National Volunteer Appreciation Month is the perfect time to update your strategy for recruiting and maintaining your volunteers.
Here is some sage advice written by Peggy Hoffman, President of Mariner Management & Marketing.
Lackluster volunteerism. The unanimous, and not surprising answer to the top challenge chapter leaders experience. It’s either not enough volunteers, less committed volunteers, or volunteer burn-out. How can we at the national level help solve this problem so common at the local level? Help local groups think differently. Coach your chapters on how to attract today’s volunteer. If we really want to help solve this, take two more steps: (1) actively help them recruit volunteers and (2) invest in volunteer training.
1. Encourage chapters to embrace today’s volunteer.
Help your chapters in 4 ways:
- Use teams vs. committees. It’s partially semantics (committee feels like a long-term, time-consuming commitment while team says fun). It’s also scaling the role to what it really takes to get the job done.
- Embrace micro- volunteering. Identify ways people can contribute in a more ad hoc manner. And very importantly recognize the volunteers who serve in this way.
- Acknowledge and reward chapters who recruit and recognize ad hoc and micro-volunteers. In your chapter reports, do you ask how many members are doing some type of ad hoc or micro-volunteering? Do you ask how many micro-volunteering opportunities chapters offer?
- Remove barriers that require fully traditional volunteer models such as a list of required committees or designated board roles. Let chapters have flexibility to create a variety of volunteering opportunities.
2. Launch a new process for recruiting new volunteers.
Help your chapters focus on the person not the position in these three ways.
- The New NomCom. Shift from succession planning to talent development. Shift from “nominating committee” to “talent council.” Shift
- from “nominating committee chair” to “chief talent scout.” Recruit a team of scouts who connect people with all the different ways, big and small, they can get involved. The goal is a vibrant community that works together. Want to learn more? Check out Fixing the Volunteer Pool: The Talent Scout.
- Set up portals. Here is where you can really help. Take a look at a couple of examples:
-One organization has a “Meet Your Neighbors. Volunteer at Your Local Chapter” and explains why and how members can volunteer at the local level.
-Texas Society of Certified Public Accountants invites members to get involved today by volunteering for one of your chapter’s committees or signing up for a chapter project.
-Another organization emphasizes volunteering of all types on their website. They display a visual showing a continuum of volunteering, giving members the opportunity to complete a volunteer profile and provide a list of volunteer opportunities. Many of which are micro-volunteering.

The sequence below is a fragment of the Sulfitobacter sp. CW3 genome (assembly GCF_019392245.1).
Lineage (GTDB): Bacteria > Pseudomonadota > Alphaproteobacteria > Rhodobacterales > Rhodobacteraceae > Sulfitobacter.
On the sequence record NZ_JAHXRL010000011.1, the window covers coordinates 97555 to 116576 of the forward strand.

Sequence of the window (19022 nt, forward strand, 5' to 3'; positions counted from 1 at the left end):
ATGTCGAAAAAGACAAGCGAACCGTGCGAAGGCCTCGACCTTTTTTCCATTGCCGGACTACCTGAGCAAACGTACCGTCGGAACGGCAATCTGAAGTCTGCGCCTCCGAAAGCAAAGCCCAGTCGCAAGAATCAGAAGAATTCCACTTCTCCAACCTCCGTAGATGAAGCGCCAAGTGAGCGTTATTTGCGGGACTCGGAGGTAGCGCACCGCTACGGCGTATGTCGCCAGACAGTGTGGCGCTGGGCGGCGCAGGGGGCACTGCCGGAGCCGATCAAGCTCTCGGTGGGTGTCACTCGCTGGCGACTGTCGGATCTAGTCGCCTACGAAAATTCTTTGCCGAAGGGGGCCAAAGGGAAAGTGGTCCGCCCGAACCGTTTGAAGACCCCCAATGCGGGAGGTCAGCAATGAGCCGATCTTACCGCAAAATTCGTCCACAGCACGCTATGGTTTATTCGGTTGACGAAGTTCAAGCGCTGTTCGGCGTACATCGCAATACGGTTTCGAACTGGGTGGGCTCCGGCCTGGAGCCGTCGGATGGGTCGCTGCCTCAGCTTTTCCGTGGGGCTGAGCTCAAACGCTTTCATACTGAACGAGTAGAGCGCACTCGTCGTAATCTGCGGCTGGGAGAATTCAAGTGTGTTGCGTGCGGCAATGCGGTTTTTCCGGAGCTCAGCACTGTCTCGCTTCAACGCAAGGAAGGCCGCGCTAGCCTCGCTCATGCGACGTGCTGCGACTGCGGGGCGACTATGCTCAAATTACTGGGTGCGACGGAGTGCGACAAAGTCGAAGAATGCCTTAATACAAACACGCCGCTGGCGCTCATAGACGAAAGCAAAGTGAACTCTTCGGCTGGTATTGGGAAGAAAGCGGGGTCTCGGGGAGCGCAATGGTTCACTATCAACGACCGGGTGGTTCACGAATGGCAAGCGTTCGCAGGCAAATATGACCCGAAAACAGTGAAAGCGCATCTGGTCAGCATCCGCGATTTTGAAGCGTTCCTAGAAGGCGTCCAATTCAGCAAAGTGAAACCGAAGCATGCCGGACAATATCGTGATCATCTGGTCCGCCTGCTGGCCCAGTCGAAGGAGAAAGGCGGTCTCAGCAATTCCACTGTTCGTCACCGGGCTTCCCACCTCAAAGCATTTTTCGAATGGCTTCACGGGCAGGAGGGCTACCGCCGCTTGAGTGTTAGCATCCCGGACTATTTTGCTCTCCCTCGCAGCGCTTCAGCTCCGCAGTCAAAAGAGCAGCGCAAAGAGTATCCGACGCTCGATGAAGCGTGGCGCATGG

- Include metrics for your chapters. It’s not do they have a succession plan, but how robust is their volunteer community? Instead of a plan, do they have a volunteer portal that promotes volunteering and makes volunteering as easy as possible.
3. Coach leaders to engage volunteers.
One of the low-hanging fruit changes is helping volunteer leaders know how to create dynamic board/committee/volunteer meetings. One simple idea is mixing up meeting venues. Hold them at places people want to visit. For example, one organization held a board meeting at a local manufacturing plant because their members wanted to go behind the scenes and see the operations.
4. Offer accessible training.
Of the top five reasons for beginning to volunteer from ASAE’s Decision to Volunteer research, number two is having the skills. When you can tell someone accessible training is available, you can help overcome the skill barrier. It offers a bonus to volunteering – learning a new skill or increasing knowledge in an area of interest.
5. Low-hanging fruit: 8 actions you can take right away!
- Be an active partner in recruiting members to serve on our local boards
- Ask a national board or committee member completing their term, to consider serving at the local level
- Keep a list of local/state volunteer opportunities to refer to members
- Consider adding local volunteer service to your continuing education requirements
- Ask your national leaders to recruit colleagues in their organizations to sit on local boards
- Make it easy for members to invite others to volunteer
- Make a personal introduction for a current chapter leader to a future leader
- Take care in recruiting for national positions so you don’t drain the local talent
If lackluster volunteerism and volunteer succession planning is a challenge for your organization, implement these five tips. Soon, your volunteer succession planning will seem like a challenge of the past.
Peggy M. Hoffman is president and Mariner’s resident expert on communication, marketing and building community. Learn more about Peggy Hoffman, here.